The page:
Caroline Sastre, Christophe Bartoli, Valerie Baillif-Couniou, Georges Leonetti and Anne-Laure Pelissier-Alicot* Pages 5530 - 5541 ( 12 )
Background: Drug concentrations obtained from post mortem samples do not necessarily reflect the concentrations at the time of death, and variations of concentration may be observed between different sites and/or different sampling times. These phenomena, collectively termed post mortem redistribution, concern numerous molecules (medications, drugs of abuse, gases, etc.) and can complicate the interpretation of toxicological analyses.
Methods: Literature review.
Results: The mechanisms that cause these phenomena are complex and often intricate. Certain organs, which concentrate the molecules before death, may release them very early in the vascular sector. The gastrointestinal tract, liver, lungs and myocardium are mainly concerned. Cell autolysis also plays a part in drug release. Furthermore, micro-organisms (mainly bacteria and yeasts) which colonize the organism during putrefaction may cause neoformation and/or the degradation of certain molecules. Lastly, it appears that the physicochemical and pharmacokinetic profile of xenobiotics, notably their lipophilic nature, their ionization state and their volume of distribution may be factors likely to influence redistribution phenomena. Some recommendations concerning anatomic sampling sites, sampling methods and sample storage make it possible to limit these phenomena.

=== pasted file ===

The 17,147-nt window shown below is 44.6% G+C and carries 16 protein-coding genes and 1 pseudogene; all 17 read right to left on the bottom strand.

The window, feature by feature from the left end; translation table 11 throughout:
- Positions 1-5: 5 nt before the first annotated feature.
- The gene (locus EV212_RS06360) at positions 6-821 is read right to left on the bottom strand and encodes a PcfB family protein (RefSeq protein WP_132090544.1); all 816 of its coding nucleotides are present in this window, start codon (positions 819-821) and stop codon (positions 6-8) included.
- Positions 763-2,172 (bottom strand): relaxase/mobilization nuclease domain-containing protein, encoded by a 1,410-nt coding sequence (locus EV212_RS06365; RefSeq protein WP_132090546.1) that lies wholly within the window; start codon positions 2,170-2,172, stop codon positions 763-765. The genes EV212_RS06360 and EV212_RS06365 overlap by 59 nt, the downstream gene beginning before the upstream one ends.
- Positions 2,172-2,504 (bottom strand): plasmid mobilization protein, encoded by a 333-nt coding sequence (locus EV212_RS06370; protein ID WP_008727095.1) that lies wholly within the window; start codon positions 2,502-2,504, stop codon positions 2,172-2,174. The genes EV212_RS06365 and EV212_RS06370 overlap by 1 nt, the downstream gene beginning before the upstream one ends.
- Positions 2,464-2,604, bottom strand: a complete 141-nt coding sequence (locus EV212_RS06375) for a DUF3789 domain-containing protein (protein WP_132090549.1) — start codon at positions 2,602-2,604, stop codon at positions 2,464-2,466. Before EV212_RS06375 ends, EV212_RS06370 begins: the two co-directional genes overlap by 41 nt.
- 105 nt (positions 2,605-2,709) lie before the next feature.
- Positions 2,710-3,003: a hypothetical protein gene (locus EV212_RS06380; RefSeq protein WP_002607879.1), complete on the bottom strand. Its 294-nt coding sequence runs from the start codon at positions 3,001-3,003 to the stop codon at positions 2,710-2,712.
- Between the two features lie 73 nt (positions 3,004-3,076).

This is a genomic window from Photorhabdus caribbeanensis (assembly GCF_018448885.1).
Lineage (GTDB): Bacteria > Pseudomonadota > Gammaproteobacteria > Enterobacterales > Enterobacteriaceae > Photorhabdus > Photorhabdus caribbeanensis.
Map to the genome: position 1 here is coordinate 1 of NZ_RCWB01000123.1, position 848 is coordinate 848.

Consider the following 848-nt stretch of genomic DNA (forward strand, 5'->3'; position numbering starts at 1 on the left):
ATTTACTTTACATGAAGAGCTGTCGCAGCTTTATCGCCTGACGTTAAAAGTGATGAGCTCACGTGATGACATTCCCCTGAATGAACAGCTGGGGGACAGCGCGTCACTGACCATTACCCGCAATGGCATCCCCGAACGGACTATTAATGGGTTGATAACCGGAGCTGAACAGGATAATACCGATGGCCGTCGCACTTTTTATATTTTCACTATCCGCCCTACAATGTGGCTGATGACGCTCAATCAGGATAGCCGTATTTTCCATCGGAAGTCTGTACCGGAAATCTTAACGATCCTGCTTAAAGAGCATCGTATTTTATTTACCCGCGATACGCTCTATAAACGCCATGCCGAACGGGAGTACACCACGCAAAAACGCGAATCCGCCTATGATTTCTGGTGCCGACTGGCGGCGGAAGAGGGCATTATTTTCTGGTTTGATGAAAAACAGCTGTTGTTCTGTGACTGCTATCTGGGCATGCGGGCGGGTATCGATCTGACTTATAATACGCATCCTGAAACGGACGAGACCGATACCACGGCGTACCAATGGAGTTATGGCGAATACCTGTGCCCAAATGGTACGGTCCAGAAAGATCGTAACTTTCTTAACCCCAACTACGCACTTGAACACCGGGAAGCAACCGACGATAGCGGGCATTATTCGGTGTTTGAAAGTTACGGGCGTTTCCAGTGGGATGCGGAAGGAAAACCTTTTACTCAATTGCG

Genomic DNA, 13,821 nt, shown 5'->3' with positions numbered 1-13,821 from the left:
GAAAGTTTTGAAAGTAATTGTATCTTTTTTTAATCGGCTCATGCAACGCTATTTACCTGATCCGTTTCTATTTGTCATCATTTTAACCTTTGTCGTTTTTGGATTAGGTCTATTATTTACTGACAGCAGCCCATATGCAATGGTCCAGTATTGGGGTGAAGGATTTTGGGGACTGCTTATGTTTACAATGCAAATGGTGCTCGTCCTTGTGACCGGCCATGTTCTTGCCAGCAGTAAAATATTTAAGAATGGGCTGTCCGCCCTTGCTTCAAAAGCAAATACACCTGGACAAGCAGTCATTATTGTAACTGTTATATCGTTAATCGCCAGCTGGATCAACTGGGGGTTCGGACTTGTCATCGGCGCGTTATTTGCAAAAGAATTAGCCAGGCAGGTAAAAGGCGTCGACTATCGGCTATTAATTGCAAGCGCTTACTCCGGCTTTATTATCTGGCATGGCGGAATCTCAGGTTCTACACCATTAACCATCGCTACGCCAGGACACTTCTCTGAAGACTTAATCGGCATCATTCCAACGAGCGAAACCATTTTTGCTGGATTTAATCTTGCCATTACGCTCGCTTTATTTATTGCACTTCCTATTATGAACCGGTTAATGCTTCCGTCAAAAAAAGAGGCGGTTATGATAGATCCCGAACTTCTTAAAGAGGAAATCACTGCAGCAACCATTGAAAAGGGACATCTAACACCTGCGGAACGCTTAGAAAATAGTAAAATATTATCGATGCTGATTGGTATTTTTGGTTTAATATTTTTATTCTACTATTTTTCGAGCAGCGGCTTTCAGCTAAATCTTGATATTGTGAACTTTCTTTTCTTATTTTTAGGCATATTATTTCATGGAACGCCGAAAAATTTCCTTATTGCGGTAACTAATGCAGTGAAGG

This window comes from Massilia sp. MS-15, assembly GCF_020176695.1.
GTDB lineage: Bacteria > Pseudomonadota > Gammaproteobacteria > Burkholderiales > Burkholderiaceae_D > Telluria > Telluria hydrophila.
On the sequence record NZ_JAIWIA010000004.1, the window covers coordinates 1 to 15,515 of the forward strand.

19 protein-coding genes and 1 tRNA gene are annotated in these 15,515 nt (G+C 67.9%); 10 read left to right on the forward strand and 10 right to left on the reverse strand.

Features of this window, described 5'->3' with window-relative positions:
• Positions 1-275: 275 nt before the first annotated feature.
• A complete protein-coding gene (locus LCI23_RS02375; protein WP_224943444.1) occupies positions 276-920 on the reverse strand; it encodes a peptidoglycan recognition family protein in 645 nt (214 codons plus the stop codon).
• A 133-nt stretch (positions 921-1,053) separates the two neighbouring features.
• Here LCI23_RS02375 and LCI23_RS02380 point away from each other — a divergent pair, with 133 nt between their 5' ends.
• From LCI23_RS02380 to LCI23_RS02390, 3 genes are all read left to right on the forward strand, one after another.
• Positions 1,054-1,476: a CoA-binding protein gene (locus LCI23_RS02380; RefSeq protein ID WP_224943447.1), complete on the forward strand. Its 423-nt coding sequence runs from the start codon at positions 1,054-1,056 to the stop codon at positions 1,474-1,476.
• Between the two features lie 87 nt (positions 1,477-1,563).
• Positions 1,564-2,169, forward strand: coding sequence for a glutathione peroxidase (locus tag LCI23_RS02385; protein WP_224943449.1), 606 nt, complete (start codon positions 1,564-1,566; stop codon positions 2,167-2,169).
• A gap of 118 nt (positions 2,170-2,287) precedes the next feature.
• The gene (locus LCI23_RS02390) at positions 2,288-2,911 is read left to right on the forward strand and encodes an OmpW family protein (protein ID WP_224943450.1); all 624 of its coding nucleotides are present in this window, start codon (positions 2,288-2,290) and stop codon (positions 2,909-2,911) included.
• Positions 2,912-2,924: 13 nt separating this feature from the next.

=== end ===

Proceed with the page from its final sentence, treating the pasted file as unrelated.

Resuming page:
Post mortem redistribution, drug reservoirs, cell autolysis, putrefaction, neoformation, physicochemical and pharmacokinetic parameters, post mortem samples.
APHM, Hopital de la Timone, Service de Medecine Legale, Marseille, Aix-Marseille Univ, APHM, Hopital de la Timone, Service de Medecine Legale, Marseille, APHM, Hopital de la Timone, Service de Medecine Legale, Marseille, APHM, Hopital de la Timone, Service de Medecine Legale, Marseille, APHM, Hopital de la Timone, Service de Medecine Legale, Marseille